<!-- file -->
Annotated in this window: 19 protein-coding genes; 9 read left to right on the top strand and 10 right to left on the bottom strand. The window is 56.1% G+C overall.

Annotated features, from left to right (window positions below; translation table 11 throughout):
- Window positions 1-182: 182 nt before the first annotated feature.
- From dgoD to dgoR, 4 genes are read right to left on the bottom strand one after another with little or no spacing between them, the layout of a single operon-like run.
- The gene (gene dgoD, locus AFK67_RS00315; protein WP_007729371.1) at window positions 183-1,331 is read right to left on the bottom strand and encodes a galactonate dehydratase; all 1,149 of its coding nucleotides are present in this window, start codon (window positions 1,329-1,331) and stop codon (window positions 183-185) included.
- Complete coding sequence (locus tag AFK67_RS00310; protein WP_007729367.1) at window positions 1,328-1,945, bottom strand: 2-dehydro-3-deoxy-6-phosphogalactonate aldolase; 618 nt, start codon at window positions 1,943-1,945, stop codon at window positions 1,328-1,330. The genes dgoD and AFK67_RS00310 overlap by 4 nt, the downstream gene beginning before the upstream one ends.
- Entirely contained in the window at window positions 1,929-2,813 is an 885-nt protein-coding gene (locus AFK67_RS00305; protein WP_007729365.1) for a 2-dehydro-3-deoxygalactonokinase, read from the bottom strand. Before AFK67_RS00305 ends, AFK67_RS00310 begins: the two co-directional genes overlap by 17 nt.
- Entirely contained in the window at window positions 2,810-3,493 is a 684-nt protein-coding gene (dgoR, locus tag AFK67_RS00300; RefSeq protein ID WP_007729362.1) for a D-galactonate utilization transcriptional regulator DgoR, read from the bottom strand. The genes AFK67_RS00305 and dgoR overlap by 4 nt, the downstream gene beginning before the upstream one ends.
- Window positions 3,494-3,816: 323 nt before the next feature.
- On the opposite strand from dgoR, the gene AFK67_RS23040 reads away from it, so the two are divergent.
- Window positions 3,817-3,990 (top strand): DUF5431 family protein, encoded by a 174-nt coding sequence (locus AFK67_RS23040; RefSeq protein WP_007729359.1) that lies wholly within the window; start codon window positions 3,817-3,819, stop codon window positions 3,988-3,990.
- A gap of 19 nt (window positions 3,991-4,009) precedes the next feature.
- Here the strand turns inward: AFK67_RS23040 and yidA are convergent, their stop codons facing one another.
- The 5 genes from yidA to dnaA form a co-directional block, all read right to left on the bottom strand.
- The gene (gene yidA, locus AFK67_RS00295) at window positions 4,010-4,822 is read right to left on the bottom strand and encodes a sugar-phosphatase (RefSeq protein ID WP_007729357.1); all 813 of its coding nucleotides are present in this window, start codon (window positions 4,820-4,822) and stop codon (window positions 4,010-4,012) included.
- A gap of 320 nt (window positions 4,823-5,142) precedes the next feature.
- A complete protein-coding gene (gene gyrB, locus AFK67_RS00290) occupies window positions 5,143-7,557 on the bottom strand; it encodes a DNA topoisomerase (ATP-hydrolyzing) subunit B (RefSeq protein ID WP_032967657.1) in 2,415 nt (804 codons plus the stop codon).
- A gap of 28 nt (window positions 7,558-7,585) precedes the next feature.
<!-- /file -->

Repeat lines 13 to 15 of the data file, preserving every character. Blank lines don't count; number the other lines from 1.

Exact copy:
- Here the strand turns inward: AFK67_RS23040 and yidA are convergent, their stop codons facing one another.
- The 5 genes from yidA to dnaA form a co-directional block, all read right to left on the bottom strand.
- The gene (gene yidA, locus AFK67_RS00295) at window positions 4,010-4,822 is read right to left on the bottom strand and encodes a sugar-phosphatase (RefSeq protein ID WP_007729357.1); all 813 of its coding nucleotides are present in this window, start codon (window positions 4,820-4,822) and stop codon (window positions 4,010-4,012) included.